If you ever sensed that organic sales tactics didn't seem to be totally honest, objective and unbiased, then you're smarter than many consumers, according to Organic Marketing Report by Academics Review.
The group's website says it is "an association of academic professors, researchers, teachers and credentialed authors from around the world who are committed to the unsurpassed value of the peer review in establishing sound science."
"Fear sells" is the very unpolitically correct message that comes from the report's analysis of more than 100 published academic studies looking at the methods and messages used to promote and sell organic foods in the U.S.
In fact, many of the conclusions in Organic Marketing Report are damning indictments of intentional deception. Bring up a few of them at the next school PTA potluck dinner and you're likely to be the most-remembered person there:
- It is not uncommon for prominent employees of organic product companies to be affiliated with pro-organic, nongovernmental [activist] organizations. The report gave several specific examples.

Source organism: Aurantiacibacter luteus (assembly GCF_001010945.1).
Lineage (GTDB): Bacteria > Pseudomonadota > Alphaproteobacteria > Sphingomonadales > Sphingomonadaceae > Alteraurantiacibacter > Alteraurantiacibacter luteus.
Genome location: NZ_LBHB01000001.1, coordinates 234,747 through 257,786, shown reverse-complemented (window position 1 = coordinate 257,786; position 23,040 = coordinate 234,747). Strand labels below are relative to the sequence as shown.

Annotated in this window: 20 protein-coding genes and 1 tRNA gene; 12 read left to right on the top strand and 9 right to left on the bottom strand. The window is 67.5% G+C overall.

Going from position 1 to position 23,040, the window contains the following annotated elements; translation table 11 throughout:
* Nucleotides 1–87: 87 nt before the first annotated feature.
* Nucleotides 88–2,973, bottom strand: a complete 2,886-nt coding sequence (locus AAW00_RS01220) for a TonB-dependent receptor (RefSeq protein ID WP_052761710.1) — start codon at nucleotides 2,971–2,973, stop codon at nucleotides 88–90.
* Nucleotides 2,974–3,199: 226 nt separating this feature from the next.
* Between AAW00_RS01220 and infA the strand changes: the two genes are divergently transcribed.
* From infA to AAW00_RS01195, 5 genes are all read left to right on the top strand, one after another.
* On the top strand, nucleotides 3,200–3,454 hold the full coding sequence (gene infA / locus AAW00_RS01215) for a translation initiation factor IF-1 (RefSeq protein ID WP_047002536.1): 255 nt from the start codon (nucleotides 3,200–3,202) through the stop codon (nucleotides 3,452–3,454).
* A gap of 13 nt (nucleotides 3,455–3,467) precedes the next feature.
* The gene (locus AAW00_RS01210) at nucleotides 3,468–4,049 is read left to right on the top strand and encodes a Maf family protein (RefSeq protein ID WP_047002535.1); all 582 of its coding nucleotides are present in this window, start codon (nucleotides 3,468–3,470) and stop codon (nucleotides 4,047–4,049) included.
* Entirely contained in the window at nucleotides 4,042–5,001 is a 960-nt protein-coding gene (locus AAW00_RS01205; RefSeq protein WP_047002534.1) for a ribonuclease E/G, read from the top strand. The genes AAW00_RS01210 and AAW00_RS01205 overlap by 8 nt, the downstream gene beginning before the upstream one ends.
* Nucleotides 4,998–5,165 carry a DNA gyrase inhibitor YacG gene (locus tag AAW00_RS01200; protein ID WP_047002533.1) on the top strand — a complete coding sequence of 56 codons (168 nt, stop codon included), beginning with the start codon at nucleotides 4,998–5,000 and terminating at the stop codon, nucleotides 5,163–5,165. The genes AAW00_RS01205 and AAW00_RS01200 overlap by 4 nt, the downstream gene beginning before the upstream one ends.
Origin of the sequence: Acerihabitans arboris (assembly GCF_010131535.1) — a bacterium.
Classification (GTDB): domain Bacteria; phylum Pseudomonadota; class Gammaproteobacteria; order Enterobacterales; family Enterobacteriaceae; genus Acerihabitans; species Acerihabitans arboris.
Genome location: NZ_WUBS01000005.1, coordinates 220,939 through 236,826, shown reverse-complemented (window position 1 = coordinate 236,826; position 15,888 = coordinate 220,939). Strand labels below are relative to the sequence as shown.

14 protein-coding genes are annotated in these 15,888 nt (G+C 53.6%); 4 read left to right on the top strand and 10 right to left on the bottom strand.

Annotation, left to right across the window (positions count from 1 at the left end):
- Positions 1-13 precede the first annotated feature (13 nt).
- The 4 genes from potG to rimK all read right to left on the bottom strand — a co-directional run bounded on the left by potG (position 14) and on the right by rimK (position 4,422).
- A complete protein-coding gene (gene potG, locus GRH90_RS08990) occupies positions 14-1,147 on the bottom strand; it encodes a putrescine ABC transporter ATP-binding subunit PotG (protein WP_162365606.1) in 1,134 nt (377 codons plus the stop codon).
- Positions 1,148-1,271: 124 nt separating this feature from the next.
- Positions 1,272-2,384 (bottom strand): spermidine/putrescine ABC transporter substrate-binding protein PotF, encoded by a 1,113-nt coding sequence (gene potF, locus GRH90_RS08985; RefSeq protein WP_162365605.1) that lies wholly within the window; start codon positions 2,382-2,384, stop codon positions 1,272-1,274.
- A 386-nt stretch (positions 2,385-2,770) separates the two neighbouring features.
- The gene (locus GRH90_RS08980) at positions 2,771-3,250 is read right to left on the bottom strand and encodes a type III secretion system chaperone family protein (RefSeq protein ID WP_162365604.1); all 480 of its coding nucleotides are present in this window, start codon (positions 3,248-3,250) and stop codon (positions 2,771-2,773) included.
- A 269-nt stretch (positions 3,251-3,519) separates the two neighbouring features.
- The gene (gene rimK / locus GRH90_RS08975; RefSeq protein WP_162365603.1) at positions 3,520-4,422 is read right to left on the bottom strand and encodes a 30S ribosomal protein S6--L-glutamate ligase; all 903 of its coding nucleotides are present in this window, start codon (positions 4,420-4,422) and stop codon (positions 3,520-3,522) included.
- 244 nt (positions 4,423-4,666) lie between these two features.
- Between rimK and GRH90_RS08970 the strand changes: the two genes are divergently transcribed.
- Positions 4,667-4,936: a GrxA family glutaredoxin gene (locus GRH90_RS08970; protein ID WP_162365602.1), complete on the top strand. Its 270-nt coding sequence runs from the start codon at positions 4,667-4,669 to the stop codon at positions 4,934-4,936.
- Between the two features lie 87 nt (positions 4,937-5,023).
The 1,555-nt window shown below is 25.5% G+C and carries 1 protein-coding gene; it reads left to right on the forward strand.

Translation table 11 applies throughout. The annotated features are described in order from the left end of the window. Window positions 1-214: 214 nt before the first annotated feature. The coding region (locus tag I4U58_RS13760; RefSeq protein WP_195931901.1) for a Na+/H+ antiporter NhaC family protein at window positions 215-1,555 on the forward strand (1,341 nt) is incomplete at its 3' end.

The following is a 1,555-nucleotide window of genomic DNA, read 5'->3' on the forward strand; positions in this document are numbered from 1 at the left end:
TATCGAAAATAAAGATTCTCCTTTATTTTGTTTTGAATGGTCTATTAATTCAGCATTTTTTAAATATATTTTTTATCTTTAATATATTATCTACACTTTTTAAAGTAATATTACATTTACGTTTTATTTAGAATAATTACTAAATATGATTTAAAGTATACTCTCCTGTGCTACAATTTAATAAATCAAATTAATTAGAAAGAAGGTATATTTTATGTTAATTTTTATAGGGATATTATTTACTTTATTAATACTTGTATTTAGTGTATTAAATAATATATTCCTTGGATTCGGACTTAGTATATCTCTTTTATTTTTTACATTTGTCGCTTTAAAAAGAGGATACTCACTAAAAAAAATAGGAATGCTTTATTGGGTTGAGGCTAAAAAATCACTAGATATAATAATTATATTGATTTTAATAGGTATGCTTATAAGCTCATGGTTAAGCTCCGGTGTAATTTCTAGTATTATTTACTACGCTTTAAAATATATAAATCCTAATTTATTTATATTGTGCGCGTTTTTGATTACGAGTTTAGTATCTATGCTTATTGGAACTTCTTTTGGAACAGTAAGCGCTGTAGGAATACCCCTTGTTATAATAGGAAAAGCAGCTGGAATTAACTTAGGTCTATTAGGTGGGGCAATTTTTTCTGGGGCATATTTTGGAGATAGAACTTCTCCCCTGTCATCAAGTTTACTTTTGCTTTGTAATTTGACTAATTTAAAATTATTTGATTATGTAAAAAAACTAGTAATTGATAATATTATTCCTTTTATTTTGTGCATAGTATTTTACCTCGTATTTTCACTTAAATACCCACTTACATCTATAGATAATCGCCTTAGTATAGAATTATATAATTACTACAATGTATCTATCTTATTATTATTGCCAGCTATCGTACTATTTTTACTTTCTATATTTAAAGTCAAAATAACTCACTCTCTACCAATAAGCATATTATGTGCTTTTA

- Food safety and health concerns are the main drivers of organic purchases by consumers.
- Food scares and health risk concerns are key components to organic market growth.
- Some organic industry CEOs, marketing directors and research consultants believe the industry should engage in fear-based marketing.
- Organic marketing campaigns that imply or directly assert food health and safety risks from foods produced using conventional practices are pervasive throughout the industry.
- A widespread pattern exists of intentionally deceptive marketing and advocacy related practices in the organic and natural products industry.
- Their objective is to create concerns about personal health and food safety to get consumers to switch from more affordable conventional foods to higher priced organic products.
- There are strong indications that a multi-decade public disinformation campaign has been conducted with the implied use and approval of the U.S. government-endorsed USDA Organic Seal.
- As a result, it concludes that American taxpayers are playing a role in misleading consumers into making organic purchasing decisions that are based on false and misleading health, safety and quality claims.
The author has served large Western dairy readers for the past 37 years and manages Hoard's WEST, a publication written specifically for Western herds. He is a graduate of Cal Poly-San Luis Obispo, majored in journalism and is known as a Western dairying specialist.